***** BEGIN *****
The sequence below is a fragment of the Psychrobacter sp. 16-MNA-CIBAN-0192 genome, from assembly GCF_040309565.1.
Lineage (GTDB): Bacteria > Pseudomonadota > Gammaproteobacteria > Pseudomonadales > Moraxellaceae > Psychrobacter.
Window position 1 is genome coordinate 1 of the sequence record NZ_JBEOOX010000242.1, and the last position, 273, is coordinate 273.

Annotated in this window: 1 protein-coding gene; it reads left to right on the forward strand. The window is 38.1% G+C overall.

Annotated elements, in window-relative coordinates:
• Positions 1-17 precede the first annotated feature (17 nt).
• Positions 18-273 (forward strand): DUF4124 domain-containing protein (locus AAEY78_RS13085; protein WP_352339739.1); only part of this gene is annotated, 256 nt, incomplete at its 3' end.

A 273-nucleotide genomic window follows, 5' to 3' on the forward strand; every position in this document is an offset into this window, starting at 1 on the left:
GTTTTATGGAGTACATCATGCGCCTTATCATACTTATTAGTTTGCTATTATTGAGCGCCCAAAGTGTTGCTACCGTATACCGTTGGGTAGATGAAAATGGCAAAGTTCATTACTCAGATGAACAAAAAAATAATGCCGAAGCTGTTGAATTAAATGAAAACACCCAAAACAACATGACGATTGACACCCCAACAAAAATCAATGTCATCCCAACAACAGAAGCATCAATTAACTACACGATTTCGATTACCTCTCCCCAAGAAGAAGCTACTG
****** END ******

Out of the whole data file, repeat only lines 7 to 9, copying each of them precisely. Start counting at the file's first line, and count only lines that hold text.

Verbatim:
• Positions 18-273 (forward strand): DUF4124 domain-containing protein (locus AAEY78_RS13085; protein WP_352339739.1); only part of this gene is annotated, 256 nt, incomplete at its 3' end.

A 273-nucleotide genomic window follows, 5' to 3' on the forward strand; every position in this document is an offset into this window, starting at 1 on the left:
GTTTTATGGAGTACATCATGCGCCTTATCATACTTATTAGTTTGCTATTATTGAGCGCCCAAAGTGTTGCTACCGTATACCGTTGGGTAGATGAAAATGGCAAAGTTCATTACTCAGATGAACAAAAAAATAATGCCGAAGCTGTTGAATTAAATGAAAACACCCAAAACAACATGACGATTGACACCCCAACAAAAATCAATGTCATCCCAACAACAGAAGCATCAATTAACTACACGATTTCGATTACCTCTCCCCAAGAAGAAGCTACTG